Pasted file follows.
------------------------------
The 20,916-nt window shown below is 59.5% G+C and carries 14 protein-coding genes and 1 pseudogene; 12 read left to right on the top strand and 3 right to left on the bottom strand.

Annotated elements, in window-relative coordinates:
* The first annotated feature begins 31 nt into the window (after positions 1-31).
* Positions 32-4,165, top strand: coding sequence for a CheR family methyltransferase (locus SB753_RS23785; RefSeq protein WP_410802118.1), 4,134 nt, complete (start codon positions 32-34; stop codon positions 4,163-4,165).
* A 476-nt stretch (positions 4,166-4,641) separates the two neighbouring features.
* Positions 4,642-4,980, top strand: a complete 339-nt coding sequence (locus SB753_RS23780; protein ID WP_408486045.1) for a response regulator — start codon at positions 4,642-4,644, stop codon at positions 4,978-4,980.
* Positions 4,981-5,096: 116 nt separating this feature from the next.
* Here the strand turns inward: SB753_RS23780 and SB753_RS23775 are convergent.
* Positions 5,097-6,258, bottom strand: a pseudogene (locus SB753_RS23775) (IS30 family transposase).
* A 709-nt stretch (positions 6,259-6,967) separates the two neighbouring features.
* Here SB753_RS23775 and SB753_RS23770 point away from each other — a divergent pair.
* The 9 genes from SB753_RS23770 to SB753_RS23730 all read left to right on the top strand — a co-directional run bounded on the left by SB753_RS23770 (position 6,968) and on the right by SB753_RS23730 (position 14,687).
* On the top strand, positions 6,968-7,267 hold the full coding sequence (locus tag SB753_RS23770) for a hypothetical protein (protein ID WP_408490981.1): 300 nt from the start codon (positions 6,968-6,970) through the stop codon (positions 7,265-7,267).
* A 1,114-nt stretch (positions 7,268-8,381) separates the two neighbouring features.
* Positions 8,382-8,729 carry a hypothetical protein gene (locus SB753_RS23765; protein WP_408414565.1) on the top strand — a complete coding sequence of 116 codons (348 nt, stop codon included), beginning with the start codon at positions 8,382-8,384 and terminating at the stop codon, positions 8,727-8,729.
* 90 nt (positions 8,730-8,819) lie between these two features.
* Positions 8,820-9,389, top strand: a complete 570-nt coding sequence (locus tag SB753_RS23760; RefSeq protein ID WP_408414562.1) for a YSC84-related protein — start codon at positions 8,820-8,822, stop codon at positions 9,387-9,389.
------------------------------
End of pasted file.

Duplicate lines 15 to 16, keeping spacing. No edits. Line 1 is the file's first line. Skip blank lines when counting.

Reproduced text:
* Positions 8,382-8,729 carry a hypothetical protein gene (locus SB753_RS23765; protein WP_408414565.1) on the top strand — a complete coding sequence of 116 codons (348 nt, stop codon included), beginning with the start codon at positions 8,382-8,384 and terminating at the stop codon, positions 8,727-8,729.
* 90 nt (positions 8,730-8,819) lie between these two features.